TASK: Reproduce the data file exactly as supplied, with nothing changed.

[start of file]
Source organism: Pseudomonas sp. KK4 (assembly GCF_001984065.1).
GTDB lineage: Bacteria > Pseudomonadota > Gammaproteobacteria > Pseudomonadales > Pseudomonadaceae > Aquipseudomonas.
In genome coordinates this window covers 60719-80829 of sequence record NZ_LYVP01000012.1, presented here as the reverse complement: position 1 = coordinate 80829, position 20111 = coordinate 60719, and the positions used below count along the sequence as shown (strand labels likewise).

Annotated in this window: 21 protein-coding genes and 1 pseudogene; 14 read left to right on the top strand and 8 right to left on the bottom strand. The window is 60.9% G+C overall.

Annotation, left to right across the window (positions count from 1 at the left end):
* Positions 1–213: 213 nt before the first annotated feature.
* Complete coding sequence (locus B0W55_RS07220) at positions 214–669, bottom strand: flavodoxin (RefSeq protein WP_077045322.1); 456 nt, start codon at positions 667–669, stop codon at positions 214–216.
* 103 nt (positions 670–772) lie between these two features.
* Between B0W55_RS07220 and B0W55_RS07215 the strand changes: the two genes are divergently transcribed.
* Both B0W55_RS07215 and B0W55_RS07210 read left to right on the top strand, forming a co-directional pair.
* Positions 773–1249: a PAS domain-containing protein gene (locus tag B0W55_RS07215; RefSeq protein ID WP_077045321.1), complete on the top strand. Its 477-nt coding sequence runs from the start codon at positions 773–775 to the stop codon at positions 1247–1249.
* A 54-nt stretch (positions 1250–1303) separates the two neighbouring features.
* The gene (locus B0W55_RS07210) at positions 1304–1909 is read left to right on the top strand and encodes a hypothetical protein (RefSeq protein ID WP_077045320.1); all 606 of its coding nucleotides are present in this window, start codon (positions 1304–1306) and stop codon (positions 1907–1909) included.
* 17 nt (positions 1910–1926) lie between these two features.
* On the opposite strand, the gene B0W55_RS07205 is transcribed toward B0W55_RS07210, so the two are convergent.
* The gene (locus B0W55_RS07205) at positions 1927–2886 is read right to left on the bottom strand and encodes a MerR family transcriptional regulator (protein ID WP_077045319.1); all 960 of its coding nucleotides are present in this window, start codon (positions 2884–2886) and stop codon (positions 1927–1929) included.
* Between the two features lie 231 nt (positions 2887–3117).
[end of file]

Source organism: Pseudomonas sp. KK4 (assembly GCF_001984065.1).
GTDB lineage: Bacteria > Pseudomonadota > Gammaproteobacteria > Pseudomonadales > Pseudomonadaceae > Aquipseudomonas.
In genome coordinates this window covers 60719-80829 of sequence record NZ_LYVP01000012.1, presented here as the reverse complement: position 1 = coordinate 80829, position 20111 = coordinate 60719, and the positions used below count along the sequence as shown (strand labels likewise).

Annotated in this window: 21 protein-coding genes and 1 pseudogene; 14 read left to right on the top strand and 8 right to left on the bottom strand. The window is 60.9% G+C overall.

Annotation, left to right across the window (positions count from 1 at the left end):
* Positions 1–213: 213 nt before the first annotated feature.
* Complete coding sequence (locus B0W55_RS07220) at positions 214–669, bottom strand: flavodoxin (RefSeq protein WP_077045322.1); 456 nt, start codon at positions 667–669, stop codon at positions 214–216.
* 103 nt (positions 670–772) lie between these two features.
* Between B0W55_RS07220 and B0W55_RS07215 the strand changes: the two genes are divergently transcribed.
* Both B0W55_RS07215 and B0W55_RS07210 read left to right on the top strand, forming a co-directional pair.
* Positions 773–1249: a PAS domain-containing protein gene (locus tag B0W55_RS07215; RefSeq protein ID WP_077045321.1), complete on the top strand. Its 477-nt coding sequence runs from the start codon at positions 773–775 to the stop codon at positions 1247–1249.
* A 54-nt stretch (positions 1250–1303) separates the two neighbouring features.
* The gene (locus B0W55_RS07210) at positions 1304–1909 is read left to right on the top strand and encodes a hypothetical protein (RefSeq protein ID WP_077045320.1); all 606 of its coding nucleotides are present in this window, start codon (positions 1304–1306) and stop codon (positions 1907–1909) included.
* 17 nt (positions 1910–1926) lie between these two features.
* On the opposite strand, the gene B0W55_RS07205 is transcribed toward B0W55_RS07210, so the two are convergent.
* The gene (locus B0W55_RS07205) at positions 1927–2886 is read right to left on the bottom strand and encodes a MerR family transcriptional regulator (protein ID WP_077045319.1); all 960 of its coding nucleotides are present in this window, start codon (positions 2884–2886) and stop codon (positions 1927–1929) included.
* Between the two features lie 231 nt (positions 2887–3117).